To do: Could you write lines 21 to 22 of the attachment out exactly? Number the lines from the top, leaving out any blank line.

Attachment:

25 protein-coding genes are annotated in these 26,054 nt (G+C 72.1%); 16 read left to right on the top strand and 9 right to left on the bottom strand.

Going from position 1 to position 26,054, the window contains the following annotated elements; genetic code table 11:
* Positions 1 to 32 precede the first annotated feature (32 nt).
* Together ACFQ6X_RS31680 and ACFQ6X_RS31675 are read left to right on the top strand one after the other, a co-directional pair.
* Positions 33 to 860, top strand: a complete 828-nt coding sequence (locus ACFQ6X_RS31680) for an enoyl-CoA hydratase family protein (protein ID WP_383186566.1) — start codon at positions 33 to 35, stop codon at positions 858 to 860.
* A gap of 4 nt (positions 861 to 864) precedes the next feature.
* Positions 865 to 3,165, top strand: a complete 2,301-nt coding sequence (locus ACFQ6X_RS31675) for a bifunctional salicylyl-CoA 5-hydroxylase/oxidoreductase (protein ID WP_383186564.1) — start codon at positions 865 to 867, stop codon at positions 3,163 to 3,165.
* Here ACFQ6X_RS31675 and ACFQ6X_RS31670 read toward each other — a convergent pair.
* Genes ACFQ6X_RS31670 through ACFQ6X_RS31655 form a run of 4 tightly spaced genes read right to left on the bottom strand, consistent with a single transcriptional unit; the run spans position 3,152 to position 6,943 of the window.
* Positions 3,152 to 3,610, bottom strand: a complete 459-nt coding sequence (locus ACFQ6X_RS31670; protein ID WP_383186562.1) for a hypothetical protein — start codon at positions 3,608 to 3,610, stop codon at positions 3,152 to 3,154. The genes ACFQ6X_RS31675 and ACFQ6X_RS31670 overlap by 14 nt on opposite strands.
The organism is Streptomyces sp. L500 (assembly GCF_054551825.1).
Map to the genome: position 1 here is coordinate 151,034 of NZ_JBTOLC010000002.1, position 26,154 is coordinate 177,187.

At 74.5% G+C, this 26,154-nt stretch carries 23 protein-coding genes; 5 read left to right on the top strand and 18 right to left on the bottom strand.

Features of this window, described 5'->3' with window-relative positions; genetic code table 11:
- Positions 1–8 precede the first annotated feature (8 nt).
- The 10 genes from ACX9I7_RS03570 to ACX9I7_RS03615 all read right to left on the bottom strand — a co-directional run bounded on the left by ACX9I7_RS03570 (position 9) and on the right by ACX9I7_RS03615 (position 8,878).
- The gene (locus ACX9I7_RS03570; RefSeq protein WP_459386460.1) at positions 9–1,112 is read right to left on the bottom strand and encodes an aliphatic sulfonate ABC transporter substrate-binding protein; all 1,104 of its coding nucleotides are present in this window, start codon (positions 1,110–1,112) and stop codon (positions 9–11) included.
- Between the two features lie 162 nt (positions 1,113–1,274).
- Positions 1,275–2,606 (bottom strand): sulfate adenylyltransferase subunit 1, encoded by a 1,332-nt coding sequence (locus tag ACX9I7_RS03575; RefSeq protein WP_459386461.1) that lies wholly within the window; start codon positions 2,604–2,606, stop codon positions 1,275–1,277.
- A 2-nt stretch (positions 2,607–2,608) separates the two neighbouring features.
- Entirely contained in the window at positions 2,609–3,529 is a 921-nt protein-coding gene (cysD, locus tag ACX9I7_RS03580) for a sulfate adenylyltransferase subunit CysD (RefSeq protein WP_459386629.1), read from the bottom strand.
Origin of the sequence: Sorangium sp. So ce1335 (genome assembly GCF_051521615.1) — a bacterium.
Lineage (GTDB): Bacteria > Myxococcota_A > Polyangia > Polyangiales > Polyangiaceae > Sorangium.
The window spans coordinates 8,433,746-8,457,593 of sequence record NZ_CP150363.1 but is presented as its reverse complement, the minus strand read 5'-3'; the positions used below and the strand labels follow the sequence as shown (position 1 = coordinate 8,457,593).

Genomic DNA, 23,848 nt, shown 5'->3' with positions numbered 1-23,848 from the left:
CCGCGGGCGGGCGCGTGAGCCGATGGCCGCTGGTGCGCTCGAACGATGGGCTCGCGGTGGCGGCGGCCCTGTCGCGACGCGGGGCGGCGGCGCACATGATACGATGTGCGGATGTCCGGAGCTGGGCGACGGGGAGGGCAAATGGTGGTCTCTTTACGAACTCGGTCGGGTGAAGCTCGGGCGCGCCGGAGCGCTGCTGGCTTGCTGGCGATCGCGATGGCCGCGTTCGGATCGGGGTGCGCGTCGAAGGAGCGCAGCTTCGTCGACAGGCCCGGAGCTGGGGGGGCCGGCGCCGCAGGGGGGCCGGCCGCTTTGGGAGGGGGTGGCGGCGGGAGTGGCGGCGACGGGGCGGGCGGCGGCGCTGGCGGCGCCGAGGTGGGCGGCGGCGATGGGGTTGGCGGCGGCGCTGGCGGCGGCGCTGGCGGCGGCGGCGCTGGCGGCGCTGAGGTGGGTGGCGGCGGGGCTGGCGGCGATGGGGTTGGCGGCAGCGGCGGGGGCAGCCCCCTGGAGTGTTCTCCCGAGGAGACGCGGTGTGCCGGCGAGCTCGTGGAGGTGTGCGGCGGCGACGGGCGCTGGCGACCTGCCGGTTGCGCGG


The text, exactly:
- Entirely contained in the window at positions 2,609–3,529 is a 921-nt protein-coding gene (cysD, locus tag ACX9I7_RS03580) for a sulfate adenylyltransferase subunit CysD (RefSeq protein WP_459386629.1), read from the bottom strand.
Origin of the sequence: Sorangium sp. So ce1335 (genome assembly GCF_051521615.1) — a bacterium.